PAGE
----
CYIL vol. 12 (2021)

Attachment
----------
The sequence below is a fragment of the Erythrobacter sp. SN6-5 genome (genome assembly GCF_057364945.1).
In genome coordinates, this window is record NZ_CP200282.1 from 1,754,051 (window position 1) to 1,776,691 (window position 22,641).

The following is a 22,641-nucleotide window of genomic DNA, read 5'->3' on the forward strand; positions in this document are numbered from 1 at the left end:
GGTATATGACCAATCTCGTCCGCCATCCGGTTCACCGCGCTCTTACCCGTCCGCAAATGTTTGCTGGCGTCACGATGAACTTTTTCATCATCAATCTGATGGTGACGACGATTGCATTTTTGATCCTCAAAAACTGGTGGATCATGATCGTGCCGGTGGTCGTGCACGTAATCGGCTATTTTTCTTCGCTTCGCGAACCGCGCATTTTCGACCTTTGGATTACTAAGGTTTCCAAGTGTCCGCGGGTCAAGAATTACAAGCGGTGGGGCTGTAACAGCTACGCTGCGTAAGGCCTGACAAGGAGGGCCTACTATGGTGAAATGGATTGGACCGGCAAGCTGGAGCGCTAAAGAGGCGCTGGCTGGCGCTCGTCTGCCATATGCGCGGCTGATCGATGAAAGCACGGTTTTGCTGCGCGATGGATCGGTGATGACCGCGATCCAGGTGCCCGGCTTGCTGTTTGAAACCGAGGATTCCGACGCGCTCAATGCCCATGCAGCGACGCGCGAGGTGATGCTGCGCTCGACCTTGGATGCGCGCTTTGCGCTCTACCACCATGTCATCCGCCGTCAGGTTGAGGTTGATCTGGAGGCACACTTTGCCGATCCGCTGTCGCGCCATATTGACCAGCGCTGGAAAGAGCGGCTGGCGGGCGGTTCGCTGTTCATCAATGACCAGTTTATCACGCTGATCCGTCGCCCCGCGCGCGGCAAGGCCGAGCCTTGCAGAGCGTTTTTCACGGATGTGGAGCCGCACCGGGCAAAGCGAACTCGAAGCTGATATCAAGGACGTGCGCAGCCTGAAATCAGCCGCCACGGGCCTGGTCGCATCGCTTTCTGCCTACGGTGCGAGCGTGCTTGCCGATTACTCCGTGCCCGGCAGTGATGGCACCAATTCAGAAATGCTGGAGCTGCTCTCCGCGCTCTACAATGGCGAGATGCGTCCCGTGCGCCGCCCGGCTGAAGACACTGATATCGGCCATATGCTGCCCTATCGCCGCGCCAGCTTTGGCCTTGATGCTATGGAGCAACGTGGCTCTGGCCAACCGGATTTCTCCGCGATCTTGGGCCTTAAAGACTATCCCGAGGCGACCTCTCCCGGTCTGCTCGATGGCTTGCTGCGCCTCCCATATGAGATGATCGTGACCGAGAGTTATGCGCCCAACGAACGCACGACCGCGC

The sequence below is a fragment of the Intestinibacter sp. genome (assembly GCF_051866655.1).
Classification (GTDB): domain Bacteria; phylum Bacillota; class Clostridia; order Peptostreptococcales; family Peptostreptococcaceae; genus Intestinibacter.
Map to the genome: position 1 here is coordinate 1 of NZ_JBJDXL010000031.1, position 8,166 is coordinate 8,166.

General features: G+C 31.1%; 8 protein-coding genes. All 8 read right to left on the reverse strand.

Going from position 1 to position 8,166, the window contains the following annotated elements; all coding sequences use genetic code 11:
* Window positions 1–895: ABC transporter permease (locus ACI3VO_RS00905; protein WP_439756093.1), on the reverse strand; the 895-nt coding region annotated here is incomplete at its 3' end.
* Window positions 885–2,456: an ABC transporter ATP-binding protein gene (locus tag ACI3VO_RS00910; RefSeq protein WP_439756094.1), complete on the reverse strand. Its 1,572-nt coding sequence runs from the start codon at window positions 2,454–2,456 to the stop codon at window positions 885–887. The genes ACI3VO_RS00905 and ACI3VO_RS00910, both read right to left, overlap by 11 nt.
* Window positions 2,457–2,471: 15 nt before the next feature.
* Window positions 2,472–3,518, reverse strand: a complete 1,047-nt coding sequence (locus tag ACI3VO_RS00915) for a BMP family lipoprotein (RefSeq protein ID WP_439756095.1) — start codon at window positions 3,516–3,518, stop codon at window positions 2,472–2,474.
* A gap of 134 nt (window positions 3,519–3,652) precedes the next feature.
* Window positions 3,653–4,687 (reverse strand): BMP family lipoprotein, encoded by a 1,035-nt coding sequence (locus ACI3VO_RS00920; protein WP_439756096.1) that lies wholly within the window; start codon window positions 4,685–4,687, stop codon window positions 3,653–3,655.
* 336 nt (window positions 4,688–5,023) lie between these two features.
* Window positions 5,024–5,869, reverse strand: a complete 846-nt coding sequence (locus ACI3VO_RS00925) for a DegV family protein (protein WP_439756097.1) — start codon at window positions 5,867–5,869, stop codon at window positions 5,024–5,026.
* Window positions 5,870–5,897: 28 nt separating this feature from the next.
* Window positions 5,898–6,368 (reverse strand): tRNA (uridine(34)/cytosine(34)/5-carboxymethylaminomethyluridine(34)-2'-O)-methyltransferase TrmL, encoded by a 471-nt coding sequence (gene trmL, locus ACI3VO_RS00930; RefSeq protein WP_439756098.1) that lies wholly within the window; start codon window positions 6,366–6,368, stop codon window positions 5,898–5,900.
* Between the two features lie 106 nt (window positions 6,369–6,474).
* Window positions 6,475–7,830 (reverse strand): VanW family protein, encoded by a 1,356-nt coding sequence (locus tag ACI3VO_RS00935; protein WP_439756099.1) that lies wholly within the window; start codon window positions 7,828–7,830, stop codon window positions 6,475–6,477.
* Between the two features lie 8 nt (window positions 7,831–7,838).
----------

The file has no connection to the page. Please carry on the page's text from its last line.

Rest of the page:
CYIL 12 (2021) PREEMPTIVE SELF-DEFENCE IN CYBERSPACE the sector of security services, electricity generation, transportation systems and against other essential assets for the functioning of a society and economy. In our digital and globalized world, a cyberattack can attain similar destructive effects and multifaceted damage as a conventional attack despite its remoteness and virtuality. This new type of weapon can operate in a totally different mode than the traditional battlefield proposes – immediacy, undetectability, and unpredictability. Coupled with the difficult traceability and anonymity of the author, the prevention and capacity to deflect the cyberattack might be arduous. In view of the possible harmful and highly destructive effects, some States claim their right to preemptive self-defence in the cyberspace. In other words, they assert the right to exercise self-defence against an imminent cyberattack, i.e. the right to act, in anticipatory self-defence, against an imminent or proximate threat 2 , without the need to wait for the actual attack to occur. New-old concept, is preemptive self-defence in cyberspace justifiable under international law? What are the preconditions for the acceptance and legal validity of such rule in international legal order? Which legal arguments do the pioneer proponents of this norm have at hand? In view of the current claims to preemptive self-defence in cyberspace (I.), it is appropriate, first, to remind the existing legal regime of self-defence in international law as laid down in the UN Charter (II.) before the validity of the argument of preemption in cyberspace is assessed (III). I. Pioneer claims for preemptive self-defence in cyberspace In view of the “necessity of international law keeping pace with the modern world”, the Attorney General Jeremy Wright QC MP presented in his speech in 2018 the UK’s position on the application of international law to cyberspace. 3 Among other legal issues, he announced that “the UK considers it is clear that cyber operations that result in, or present an imminent threat of, death and destruction on an equivalent scale to an armed attack will give rise to an inherent right to take action in self-defence, as recognised in Article 51 of the UN Charter”. 4 Already in 2013, in the Government Response to the Committee’s Sixth Report of Stevenson, K., Healthcare cyber-attacks and the COVID-19 pandemic: an urgent threat to global health, 33 International journal for quality in health care: Journal of the international society for quality in health care (2021) No. 1; and Lallie, H. S. et als ., Cyber security in the age of COVID-19: A timeline and analysis of cyber-crime and cyber-attacks during the pandemic, 105 Computers & Security (2021). For an updated list of significant cyberattacks on “government agencies, defense and high tech companies, or economic crimes with losses of more than a million dollars” since 2006, see Center for Strategic and International Studies (CSIS), Significant Cyber Incidents , Washington, D.C, available at . 2 See the definition in A more secure world: our shared responsibility, Report of the high-level panel on threats, challenges and change , UN Doc. A/59/565, 2 December 2004, para. 189. The argument of a “preventive self-defence”, on the contrary, refers to the right to act against a non-imminent or non-proximate armed attack. There is, however, a marked confusion of terms, both in practice and doctrine, deriving from the absence of a legally binding definition and important disunity of views, and the terms “preemptive”, “anticipatory”, and “preventive” are sometimes used interchangeably. 3 Attorney General Jeremy Wright QC MP, Cyber and international law in the 21st century, 23 May 2018 , Attorney General’s Office, available at . 4 Ibid .


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